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The horrors of genocide dramatized brilliantly

There's nothing pleasant about genocide but studying it and remembering it happened means that lives are not taken in vain. Jasmila Žbanić's film Quo Vadis, Aida? should be required viewing.


Quo Vadis, Aida?

Stars: 5.0

Starring Jasna Đuričić, Izudin Bajrović, Boris Isaković, Johan Heldenbergh, Raymond Thiry, and Emir Hadžihafizbegović

Written and directed by Jasmila Žbanić

Unrated, but includes scenes of coarse language, sexual situations, and warfare

Runtime: 104 minutes

Now available via video on demand

It's been 25 years since the Army of Republika Srpska took over Srebrenica right before the massacre when 8,000 Bosniak Muslim men and boys were slaughtered. Here in Alberta, we're thousands of miles away from the site nad much time has passed since 1995, though stories of genocide are always pertinent reminders of the value of cross-cultural dialogue in the pursuit of mutual peace, or at least avoiding unnecessary war and death no matter where you live.

The brilliant and harrowing new film Quo Vadis, Aida? takes us inside the early days of the struggle. UN translator Aida (Jasna Đuričić) is stuck in between her duty and her struggle to save her and her family after General Ratko Mladić (Boris Isaković) and the Army takes control of Srebrenica. As thousands of citizens scramble for shelter in the UN camp, many are stuck outside the fence. There's not enough room inside as the warlord takes the ineffectual UN to task. Aida, on the inside, plays a vital role in ensuring the communication between the two sides stay amicable since lives are on the line. But her heart is on the outside with her family, stuck where most of the population is waiting for doom to arrive.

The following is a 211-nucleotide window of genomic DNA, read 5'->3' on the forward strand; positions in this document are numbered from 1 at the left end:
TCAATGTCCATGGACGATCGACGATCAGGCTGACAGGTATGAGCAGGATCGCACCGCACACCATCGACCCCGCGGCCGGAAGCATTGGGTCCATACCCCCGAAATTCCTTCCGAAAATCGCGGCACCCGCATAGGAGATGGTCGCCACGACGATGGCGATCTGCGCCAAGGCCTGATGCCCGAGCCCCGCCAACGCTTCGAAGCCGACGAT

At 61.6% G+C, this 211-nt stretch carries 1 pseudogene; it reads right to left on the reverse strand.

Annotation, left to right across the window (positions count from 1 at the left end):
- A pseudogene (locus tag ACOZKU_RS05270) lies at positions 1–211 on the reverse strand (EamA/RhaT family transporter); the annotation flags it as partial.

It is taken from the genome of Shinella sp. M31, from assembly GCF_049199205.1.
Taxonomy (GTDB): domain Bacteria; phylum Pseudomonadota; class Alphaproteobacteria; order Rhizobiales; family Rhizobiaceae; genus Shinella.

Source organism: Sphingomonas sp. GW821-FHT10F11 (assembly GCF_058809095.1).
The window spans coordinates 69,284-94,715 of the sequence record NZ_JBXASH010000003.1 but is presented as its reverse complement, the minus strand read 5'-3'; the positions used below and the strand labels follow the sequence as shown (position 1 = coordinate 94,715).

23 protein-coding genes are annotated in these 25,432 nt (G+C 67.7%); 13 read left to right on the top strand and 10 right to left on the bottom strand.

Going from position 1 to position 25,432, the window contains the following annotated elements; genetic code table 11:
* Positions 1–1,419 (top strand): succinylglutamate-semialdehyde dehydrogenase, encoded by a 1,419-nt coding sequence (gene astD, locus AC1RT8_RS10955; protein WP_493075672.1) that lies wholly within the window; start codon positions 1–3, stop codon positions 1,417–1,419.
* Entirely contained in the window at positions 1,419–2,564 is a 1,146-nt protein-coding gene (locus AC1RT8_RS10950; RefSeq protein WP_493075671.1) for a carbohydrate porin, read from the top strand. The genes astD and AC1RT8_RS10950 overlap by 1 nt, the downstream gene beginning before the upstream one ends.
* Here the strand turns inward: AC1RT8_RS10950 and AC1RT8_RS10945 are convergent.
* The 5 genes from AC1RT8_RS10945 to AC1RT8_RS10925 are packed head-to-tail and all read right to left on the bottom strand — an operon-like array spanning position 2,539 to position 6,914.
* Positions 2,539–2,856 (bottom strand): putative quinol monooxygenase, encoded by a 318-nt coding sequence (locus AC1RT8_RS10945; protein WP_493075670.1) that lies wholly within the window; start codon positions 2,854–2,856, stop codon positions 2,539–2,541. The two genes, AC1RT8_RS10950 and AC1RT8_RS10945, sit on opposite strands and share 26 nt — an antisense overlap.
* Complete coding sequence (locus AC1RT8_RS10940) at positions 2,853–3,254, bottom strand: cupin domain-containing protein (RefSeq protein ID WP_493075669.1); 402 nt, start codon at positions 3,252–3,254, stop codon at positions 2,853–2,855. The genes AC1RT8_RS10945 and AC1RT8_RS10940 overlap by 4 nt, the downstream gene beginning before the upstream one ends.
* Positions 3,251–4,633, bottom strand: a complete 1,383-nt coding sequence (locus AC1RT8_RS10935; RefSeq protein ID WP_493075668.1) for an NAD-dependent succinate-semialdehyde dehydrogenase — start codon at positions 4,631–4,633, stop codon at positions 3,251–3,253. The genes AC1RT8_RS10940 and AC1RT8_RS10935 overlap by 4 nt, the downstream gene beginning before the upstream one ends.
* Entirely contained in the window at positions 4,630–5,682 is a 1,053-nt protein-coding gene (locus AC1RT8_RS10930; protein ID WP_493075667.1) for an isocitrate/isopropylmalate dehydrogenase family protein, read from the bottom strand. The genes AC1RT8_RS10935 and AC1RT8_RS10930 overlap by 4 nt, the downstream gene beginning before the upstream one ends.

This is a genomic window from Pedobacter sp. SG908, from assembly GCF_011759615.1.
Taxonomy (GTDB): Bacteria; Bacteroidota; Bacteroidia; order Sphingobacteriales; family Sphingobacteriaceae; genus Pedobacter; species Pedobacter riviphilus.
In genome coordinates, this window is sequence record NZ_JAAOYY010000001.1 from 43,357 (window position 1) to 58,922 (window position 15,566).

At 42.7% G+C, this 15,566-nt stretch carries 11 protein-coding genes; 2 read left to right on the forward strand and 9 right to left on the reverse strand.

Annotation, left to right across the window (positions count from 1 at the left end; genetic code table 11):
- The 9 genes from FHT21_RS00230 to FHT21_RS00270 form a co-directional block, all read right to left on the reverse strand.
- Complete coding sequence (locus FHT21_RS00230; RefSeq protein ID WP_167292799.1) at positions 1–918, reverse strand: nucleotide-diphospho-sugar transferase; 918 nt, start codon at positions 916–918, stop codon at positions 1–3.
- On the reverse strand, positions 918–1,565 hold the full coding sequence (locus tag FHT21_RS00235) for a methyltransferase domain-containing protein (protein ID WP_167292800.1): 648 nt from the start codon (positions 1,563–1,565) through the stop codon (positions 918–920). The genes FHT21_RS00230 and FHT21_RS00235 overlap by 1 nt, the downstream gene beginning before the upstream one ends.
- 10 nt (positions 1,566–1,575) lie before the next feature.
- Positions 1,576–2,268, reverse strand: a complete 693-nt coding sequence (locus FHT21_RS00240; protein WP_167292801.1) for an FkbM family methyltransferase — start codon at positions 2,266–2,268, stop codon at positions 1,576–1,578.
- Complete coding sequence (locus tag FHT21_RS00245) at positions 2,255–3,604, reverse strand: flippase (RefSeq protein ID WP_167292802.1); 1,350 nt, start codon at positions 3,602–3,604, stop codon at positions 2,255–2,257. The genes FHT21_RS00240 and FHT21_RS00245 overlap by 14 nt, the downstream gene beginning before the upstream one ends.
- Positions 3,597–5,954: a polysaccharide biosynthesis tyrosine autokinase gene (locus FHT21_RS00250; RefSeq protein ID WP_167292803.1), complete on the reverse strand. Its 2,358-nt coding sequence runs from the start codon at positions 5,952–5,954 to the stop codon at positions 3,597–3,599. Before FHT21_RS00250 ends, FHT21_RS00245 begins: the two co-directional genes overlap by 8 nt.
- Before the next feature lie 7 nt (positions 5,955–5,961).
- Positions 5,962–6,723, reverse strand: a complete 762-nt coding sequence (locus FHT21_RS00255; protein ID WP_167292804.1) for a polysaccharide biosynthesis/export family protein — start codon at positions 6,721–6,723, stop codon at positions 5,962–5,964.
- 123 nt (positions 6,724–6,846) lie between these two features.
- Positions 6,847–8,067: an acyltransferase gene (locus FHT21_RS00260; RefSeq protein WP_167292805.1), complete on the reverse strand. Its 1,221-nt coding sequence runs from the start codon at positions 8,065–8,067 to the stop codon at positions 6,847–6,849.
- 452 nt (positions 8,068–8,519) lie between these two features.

Jasmila Žbanić's film is taut, fraught with tension from the very first minute. It's a rare - albeit fictitious - glimpse into the behind-the-scenes efforts to mitigate the human toll of war. It's a heart-pounding, heart-wrenching journey, one that deserves every accolade it can get.

The film had its world premiere at the 77th Venice International Film Festival in 2020,  screening at the Toronto International Film Festival that same month. It won the Audience Award at the 50th International Film Festival in Rotterdam and Best International Film Award at the most recent Gothenburg Film Festival. It was also nominated for the Best International Film at the 36th Independent Spirit Awards and Best Film Not in the English Language during the 74th British Academy Film Awards (BAFTAs). There, writer/director Žbanić was up for Best Director.

Later this month, it'll be up for Best International Feature Film at the 93rd Academy Awards. While there are 15 films in total in that category alone, which means that there can only be one winner and far too many that don't make it. Even if it doesn't come home with gold, it shouldn't be forgotten, and neither should those 8,000 Bosniak Muslims.


Scott Hayes

About the Author: Scott Hayes

Scott Hayes joined the St. Albert Gazette in 2008. Scott writes about the arts, entertainment, movies, culture, community groups, and charities. He also writes general news, features, columns and profiles on people.
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